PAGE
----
Guest Lecturer: Eric Ragan, Ph.D.

Guest Lecturer: Eric Ragan, Ph.D.

Date: February 28, 2018
Time: 9:35 AM - 10:55 AM
Location: 432 Newell Drive, Gainesville, Florida, 32611
Host: UF CISE Department
Admission: This event is free and open to the public.

Balancing Naturalness, Convenience, and Comfort for Interaction Technique in Virtual Reality

Abstract: For virtual reality (VR), the goal is often to achieve a realistic simulation that closely matches the experiences of the real world. It would be ideal if users could freely walk around and use their physical hands to directly interact with the virtual environment. While this can be achieved via interaction with tracking technology, practical limitations can make it difficult to simulate a variety of situations with a single system.

For example, virtual environments are often much larger than the available tracked physical space, and virtual worlds can have more ways to interact than a typical physical space supports. A related issue with realistic interaction is that large amounts of physical movement are often not preferred for comfortable and convenient use of technology.

Our research investigates interaction techniques that balance the level of realism with level of convenience for practical real-world uses of VR. We study semi-natural methods for navigation and view control that can work for seated use of virtual reality with HMDs when physically turning all the way around is not ideal, such as when sitting on a couch or at a desk. We also explore the use of perceptual illusions and passive haptics to allow direct hand interaction through physical props.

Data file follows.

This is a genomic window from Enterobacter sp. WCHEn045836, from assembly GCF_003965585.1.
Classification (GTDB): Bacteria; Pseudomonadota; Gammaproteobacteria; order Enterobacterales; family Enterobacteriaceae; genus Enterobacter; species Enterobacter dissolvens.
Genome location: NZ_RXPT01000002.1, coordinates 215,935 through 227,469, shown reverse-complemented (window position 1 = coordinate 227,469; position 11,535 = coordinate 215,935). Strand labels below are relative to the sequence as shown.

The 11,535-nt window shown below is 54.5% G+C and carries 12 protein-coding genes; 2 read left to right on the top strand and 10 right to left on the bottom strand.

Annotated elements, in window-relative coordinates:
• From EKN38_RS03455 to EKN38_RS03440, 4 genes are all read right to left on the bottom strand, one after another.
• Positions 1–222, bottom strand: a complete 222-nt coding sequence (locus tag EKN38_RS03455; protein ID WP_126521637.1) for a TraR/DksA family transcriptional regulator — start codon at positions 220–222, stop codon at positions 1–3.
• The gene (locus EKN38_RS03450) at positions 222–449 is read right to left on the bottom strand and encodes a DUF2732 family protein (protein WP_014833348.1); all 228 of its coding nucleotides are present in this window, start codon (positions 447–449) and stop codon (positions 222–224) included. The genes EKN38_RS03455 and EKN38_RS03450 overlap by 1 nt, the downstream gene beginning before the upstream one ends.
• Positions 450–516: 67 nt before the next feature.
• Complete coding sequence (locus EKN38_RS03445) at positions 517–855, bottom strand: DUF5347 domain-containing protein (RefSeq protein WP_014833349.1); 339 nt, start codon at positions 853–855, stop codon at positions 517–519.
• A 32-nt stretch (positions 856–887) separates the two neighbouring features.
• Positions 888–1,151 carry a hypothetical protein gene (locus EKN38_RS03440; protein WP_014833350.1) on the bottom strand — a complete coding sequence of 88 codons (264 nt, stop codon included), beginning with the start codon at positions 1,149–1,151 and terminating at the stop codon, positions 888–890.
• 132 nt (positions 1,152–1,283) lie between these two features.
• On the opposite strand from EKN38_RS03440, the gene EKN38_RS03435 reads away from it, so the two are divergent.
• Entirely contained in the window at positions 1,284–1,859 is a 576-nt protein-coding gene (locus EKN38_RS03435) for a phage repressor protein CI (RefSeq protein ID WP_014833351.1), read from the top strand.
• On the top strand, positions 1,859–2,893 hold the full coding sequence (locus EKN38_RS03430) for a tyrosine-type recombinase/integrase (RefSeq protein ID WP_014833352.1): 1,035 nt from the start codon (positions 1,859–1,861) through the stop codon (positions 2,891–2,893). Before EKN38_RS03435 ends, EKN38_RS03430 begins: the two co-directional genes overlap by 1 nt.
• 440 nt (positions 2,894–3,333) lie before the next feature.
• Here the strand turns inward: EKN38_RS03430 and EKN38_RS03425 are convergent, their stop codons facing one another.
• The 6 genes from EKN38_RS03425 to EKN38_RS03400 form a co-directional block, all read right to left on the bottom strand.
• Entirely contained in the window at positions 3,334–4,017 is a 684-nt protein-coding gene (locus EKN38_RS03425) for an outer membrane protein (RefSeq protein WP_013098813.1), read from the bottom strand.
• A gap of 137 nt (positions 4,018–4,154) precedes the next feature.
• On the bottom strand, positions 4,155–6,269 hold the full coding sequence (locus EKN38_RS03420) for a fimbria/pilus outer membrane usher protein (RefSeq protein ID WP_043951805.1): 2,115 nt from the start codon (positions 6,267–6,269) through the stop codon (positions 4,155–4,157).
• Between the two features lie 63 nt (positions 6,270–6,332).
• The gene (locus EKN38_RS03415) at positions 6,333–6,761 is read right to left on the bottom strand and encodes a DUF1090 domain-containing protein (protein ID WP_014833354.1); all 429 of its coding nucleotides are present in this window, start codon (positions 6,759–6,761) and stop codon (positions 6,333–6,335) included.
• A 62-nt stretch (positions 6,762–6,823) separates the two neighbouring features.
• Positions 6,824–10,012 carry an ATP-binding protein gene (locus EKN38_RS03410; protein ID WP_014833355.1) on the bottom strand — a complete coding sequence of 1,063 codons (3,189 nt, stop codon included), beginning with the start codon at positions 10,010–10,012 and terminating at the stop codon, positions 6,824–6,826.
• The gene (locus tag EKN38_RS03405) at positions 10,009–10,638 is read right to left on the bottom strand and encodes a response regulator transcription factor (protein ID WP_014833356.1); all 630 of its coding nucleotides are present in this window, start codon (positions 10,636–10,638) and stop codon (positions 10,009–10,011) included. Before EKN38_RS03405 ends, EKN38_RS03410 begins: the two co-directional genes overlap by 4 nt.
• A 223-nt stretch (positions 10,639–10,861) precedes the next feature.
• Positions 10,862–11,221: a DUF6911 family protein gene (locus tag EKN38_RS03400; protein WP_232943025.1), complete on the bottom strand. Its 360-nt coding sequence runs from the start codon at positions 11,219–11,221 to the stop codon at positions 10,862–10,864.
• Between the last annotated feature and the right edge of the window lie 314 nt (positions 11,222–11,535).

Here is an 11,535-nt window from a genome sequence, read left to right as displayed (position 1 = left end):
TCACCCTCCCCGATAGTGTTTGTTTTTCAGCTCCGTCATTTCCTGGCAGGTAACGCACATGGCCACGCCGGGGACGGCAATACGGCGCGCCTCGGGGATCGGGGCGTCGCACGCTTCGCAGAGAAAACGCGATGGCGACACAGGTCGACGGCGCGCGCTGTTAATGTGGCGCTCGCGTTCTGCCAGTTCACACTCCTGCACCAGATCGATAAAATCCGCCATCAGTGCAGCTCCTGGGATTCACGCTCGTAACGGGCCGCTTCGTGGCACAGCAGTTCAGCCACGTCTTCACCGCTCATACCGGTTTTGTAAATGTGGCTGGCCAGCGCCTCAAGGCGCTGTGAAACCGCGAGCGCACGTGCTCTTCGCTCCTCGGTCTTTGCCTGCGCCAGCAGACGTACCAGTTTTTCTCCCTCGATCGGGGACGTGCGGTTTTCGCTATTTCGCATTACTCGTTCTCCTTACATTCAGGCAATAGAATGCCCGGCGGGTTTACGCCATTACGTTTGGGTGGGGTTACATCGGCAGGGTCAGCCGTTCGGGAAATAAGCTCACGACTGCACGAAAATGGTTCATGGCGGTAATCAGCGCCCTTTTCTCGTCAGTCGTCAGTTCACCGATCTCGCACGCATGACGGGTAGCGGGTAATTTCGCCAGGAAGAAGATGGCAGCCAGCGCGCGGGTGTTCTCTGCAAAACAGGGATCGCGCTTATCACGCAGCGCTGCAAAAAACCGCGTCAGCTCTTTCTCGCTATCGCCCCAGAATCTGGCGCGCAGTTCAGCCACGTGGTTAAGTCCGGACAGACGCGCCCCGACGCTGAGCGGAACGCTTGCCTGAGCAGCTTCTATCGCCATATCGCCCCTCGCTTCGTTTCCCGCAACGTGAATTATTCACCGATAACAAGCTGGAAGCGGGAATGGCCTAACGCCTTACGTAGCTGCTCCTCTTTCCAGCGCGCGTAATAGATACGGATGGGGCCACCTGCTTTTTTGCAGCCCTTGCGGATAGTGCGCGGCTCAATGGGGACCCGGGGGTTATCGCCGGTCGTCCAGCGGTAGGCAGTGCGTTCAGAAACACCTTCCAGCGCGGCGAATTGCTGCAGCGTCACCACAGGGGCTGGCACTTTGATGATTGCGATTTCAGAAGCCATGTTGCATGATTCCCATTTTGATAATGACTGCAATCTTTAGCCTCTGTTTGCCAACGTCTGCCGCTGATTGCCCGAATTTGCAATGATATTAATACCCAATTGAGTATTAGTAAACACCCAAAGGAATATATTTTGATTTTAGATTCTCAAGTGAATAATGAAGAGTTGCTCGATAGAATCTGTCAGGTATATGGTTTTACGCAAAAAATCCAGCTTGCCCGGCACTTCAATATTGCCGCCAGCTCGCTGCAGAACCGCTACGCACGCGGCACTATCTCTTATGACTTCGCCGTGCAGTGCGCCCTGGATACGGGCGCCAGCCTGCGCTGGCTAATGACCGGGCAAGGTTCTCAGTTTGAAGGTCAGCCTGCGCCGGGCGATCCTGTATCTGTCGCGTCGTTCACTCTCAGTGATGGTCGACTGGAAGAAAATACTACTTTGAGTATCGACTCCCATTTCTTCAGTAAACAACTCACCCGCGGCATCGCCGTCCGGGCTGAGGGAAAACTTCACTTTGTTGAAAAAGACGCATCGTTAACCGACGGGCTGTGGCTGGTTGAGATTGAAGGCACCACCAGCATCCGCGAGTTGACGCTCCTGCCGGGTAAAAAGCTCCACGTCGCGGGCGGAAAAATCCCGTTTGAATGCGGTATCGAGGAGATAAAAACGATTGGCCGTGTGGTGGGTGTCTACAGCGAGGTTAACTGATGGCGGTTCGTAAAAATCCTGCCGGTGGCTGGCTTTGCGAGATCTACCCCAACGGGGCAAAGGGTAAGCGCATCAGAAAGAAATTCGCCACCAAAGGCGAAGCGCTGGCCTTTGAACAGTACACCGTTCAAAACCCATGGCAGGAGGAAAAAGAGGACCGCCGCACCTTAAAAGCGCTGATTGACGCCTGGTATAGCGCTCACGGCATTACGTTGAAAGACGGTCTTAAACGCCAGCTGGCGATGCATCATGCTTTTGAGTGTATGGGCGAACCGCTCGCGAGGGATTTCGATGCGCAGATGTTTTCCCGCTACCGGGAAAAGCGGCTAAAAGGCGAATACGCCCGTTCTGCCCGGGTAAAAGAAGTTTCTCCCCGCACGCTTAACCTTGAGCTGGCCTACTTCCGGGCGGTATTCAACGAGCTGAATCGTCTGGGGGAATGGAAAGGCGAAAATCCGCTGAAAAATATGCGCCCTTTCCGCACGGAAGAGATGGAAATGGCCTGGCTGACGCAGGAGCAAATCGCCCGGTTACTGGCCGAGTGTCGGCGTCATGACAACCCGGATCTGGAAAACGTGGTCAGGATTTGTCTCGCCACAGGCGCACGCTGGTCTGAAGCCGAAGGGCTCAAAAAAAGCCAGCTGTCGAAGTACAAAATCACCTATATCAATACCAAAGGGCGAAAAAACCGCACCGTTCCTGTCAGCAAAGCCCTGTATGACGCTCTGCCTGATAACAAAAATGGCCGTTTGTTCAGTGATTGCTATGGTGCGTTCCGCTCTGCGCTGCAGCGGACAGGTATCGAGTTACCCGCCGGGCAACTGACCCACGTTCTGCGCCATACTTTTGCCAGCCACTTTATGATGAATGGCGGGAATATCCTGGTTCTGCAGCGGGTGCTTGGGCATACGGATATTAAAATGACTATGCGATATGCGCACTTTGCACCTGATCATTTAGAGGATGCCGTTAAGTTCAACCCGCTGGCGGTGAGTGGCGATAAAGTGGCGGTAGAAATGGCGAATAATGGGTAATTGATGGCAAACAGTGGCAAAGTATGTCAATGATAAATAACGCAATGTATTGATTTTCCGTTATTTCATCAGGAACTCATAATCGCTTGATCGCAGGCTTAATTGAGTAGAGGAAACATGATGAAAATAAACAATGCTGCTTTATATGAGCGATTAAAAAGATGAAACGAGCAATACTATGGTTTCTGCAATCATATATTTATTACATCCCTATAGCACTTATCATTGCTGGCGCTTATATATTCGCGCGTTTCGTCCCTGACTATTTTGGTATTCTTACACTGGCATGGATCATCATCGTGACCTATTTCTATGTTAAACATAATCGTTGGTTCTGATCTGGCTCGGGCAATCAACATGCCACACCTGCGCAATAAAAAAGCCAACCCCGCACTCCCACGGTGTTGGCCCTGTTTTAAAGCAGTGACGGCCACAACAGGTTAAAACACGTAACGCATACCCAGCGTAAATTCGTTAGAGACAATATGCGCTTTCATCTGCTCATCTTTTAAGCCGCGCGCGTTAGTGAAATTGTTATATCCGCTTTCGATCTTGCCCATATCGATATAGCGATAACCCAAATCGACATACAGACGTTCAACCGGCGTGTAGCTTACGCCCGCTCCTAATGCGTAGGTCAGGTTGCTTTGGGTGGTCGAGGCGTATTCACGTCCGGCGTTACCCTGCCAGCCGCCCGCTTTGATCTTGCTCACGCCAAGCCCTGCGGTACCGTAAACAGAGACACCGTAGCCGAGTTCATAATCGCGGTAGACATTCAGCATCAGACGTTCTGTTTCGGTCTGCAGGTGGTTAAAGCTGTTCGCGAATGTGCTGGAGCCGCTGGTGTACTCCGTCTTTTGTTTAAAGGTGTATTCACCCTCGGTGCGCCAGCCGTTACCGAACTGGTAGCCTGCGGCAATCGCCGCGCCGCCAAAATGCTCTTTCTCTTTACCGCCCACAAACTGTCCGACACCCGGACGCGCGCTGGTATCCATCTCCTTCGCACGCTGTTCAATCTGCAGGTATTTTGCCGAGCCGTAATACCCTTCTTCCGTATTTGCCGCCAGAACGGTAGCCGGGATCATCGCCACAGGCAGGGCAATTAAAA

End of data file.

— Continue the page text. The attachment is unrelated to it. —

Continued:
This talk will provide an overview of the technical and practical considerations important for the design of convenient 3D interaction techniques, and it will present the results of empirical studies of how different techniques affect users’ spatial orientation, sickness, and experiences in VR.

Biography: Eric Ragan is an assistant professor at Texas A&M University in the Department of Visualization and the Department of Computer Science and Engineering. His research interests include humancomputer interaction, virtual reality, 3D interaction techniques, information visualization, and visual analytics. He previously worked as a visual analytics research scientist at Oak Ridge National Laboratory, where he studied visualization designs that enable monitoring and analysis of streaming data. Current research topics include the visualization of analytic provenance, understandable visual interfaces for machine learning systems, and the natural interaction techniques for immersive virtual environments. Dr. Ragan received his Ph.D. in computer science from Virginia Tech.